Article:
Experts surprised at HS2's use of public-sector staff


Mark Leftly
Sunday 21 June 2015 22:51
An HS2 train crosses a viaduct near Birmingham, in this artist’s impression
An HS2 train crosses a viaduct near Birmingham, in this artist’s impression

There will be nearly 1,000 civil servants working on the £50bn High Speed Two railway, a number that has staggered project management experts.

HS2 Ltd, the state-backed company behind the project, has decided it will need in the late hundreds of publicly paid employees to build the railway, which will cut journey times from London to Birmingham to just 49 minutes by 2026. The second phase will reach Leeds and Manchester and create an overall shape that resembles a “y” running through the heart of England.

A transport industry source pointed out that other large projects, such as the £9.3bn 2012 Olympics and HS1 – better known as the Channel Tunnel Rail Link – have been built with only a few hundred civil servants during periods of peak workload. But a source close to the project insisted that HS2 is of far greater scale and is likely to have a unique organisational structure.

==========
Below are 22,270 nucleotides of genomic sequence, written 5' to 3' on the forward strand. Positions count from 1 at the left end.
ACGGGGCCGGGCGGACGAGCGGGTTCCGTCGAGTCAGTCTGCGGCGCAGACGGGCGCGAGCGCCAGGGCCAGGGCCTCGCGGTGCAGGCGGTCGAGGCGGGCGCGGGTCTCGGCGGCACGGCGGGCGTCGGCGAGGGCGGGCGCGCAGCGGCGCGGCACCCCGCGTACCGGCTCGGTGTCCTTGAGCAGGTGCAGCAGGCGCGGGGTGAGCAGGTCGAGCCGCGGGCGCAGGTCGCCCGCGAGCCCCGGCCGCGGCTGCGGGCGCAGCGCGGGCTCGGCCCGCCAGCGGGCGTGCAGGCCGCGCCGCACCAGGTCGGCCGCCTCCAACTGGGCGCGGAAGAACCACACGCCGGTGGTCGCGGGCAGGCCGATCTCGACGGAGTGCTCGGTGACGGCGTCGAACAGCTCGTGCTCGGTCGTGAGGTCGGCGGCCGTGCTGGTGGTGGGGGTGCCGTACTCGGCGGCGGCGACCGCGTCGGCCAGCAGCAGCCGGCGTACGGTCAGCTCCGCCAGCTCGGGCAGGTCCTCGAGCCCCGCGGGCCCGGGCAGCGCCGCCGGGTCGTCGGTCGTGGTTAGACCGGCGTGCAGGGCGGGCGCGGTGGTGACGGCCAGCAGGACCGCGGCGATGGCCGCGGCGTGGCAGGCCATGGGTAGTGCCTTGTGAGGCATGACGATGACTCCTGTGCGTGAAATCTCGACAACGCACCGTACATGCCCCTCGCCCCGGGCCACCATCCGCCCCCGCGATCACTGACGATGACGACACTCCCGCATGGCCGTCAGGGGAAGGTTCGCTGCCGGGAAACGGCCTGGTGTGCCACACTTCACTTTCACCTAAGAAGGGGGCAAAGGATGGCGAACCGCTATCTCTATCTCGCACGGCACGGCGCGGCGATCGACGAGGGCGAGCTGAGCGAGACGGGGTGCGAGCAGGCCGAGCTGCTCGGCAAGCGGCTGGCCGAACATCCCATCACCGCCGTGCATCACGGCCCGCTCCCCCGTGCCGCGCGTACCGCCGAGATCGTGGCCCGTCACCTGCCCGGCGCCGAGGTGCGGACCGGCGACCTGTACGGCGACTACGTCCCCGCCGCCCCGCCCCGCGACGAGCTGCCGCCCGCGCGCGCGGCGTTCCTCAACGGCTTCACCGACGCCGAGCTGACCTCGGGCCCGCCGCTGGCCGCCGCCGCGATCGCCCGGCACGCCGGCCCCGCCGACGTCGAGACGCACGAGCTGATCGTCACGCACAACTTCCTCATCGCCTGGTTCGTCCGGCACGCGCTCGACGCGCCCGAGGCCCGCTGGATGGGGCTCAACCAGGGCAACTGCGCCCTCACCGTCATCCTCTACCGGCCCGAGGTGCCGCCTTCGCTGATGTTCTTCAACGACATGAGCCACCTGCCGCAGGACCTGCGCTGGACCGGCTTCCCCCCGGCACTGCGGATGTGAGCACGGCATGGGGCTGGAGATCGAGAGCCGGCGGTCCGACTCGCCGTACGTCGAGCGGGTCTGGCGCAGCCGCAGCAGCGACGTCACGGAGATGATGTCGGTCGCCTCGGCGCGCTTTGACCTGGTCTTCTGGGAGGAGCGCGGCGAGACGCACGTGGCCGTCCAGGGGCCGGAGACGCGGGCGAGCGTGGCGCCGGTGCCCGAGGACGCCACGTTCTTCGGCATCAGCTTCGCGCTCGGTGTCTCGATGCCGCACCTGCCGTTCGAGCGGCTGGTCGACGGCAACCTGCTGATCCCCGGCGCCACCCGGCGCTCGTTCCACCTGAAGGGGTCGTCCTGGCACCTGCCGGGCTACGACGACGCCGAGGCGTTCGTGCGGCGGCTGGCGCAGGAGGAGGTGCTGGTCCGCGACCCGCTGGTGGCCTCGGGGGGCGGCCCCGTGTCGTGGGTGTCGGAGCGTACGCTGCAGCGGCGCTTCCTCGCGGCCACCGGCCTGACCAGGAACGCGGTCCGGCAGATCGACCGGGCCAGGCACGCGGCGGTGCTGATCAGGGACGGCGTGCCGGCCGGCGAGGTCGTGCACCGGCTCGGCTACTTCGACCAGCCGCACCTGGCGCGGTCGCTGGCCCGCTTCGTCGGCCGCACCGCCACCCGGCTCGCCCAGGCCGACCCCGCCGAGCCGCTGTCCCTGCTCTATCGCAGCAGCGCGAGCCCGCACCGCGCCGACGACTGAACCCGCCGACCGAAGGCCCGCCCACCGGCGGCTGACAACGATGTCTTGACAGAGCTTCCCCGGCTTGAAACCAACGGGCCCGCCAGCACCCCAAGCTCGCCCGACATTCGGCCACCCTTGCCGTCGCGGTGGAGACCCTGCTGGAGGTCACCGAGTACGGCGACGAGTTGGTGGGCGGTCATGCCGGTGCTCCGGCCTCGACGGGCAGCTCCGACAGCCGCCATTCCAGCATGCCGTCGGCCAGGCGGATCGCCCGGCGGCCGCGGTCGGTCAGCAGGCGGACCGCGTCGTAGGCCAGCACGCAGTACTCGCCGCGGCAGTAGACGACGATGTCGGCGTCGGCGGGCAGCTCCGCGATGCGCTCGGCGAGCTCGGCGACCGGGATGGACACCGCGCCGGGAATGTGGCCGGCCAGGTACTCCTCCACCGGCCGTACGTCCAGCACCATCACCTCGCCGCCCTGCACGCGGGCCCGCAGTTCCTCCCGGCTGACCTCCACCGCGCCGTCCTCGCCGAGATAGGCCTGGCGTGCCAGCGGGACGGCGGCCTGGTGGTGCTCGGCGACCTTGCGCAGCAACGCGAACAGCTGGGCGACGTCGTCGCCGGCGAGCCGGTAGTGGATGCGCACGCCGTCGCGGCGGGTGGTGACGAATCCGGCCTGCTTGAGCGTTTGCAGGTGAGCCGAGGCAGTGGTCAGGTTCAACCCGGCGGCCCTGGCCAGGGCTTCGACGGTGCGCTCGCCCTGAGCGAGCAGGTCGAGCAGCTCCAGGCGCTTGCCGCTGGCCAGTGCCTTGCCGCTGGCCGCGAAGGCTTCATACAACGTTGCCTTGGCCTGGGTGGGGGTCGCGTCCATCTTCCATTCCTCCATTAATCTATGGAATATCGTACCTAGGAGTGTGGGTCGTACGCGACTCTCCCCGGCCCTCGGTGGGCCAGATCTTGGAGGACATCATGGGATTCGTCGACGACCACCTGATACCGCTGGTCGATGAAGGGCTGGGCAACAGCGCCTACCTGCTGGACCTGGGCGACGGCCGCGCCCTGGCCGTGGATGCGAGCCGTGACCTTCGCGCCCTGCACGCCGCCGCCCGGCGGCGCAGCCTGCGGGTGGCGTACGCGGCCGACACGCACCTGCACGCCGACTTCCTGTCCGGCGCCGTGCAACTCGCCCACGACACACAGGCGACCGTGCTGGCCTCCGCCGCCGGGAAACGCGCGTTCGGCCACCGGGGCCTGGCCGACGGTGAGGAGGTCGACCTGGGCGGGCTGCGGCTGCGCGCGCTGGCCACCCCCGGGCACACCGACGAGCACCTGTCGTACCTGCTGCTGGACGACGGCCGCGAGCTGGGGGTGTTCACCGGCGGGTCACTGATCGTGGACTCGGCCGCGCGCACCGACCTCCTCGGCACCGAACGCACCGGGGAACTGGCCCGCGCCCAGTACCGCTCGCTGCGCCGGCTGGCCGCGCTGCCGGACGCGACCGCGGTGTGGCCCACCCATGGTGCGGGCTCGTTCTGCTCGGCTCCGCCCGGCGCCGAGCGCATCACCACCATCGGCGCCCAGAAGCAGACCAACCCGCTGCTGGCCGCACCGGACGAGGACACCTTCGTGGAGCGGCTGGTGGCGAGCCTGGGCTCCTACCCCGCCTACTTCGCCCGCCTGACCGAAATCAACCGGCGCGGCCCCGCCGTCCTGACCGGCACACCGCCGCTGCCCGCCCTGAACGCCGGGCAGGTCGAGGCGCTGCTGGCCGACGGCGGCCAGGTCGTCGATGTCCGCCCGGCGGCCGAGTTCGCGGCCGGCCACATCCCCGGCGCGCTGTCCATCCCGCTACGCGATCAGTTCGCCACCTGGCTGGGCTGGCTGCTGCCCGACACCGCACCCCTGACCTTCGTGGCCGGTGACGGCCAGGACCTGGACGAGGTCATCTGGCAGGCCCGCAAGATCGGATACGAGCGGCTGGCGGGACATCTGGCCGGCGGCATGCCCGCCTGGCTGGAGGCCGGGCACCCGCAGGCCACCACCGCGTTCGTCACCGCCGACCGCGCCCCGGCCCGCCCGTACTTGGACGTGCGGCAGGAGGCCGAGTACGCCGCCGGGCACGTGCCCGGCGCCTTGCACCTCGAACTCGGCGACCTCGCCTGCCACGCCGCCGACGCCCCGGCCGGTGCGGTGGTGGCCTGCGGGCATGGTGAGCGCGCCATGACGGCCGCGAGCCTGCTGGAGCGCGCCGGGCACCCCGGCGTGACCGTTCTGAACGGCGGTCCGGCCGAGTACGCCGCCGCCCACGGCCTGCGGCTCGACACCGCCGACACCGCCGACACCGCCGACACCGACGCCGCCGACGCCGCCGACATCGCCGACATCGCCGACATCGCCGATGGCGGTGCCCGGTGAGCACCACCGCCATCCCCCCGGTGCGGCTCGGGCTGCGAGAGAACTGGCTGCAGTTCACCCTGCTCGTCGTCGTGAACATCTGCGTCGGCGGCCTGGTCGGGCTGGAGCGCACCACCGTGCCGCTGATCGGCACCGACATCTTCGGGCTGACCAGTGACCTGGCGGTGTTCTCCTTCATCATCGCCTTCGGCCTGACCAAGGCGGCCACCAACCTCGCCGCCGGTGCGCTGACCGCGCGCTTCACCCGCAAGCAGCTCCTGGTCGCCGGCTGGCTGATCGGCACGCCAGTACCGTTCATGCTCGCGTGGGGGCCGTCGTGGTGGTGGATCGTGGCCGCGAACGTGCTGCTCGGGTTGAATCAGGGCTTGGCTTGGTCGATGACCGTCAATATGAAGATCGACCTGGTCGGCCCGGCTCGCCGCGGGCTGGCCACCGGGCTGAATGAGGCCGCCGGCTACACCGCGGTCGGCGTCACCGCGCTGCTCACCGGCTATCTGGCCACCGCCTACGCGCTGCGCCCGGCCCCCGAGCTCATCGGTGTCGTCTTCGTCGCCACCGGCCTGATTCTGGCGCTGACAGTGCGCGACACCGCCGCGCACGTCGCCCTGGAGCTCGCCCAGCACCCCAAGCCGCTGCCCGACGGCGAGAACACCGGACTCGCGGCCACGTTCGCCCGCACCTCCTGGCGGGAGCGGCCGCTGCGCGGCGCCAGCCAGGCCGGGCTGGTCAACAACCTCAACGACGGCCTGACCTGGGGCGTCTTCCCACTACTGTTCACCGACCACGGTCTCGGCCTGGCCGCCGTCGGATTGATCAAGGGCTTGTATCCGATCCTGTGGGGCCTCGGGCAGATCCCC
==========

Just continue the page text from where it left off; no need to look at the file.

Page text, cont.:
It is understood that HS2 is likely to have several large delivery partners, whereas conventional thinking sees only one private sector consortium brought in to oversee large, complicated projects.

The sheer number of civil servants necessary will prompt concerns that HS2 is draining resources from other major projects and government departments. Anti-HS2 campaigners argue that the railway will cause blight on the English countryside, while others would rather see money spent on improving existing major routes, particularly railways in the South-west that suffered storm damage last year.

HS2 Ltd has also concluded that there is “no business case” to extend the railway to Glasgow or Edinburgh. When the then Transport Secretary, Lord Adonis, launched the project in 2009, HS2 was envisaged as a “union railway” that would speed up journeys from Scotland to London.

Jonathan Edwards, Plaid Cymru’s leader in Westminster, believes that Wales should be given £2bn to £4bn in extra funding for its railways as the country will not benefit from HS2. Under the Barnett formula that calculates how public money is distributed to the UK’s member countries, Mr Edwards believes that Scotland would also be entitled to extra funding as it too will not benefit from HS2.

He has written to the first ministers of Wales, Scotland and Northern Ireland suggesting they team up to demand extra money.

A spokesman for HS2 Ltd declined to comment.

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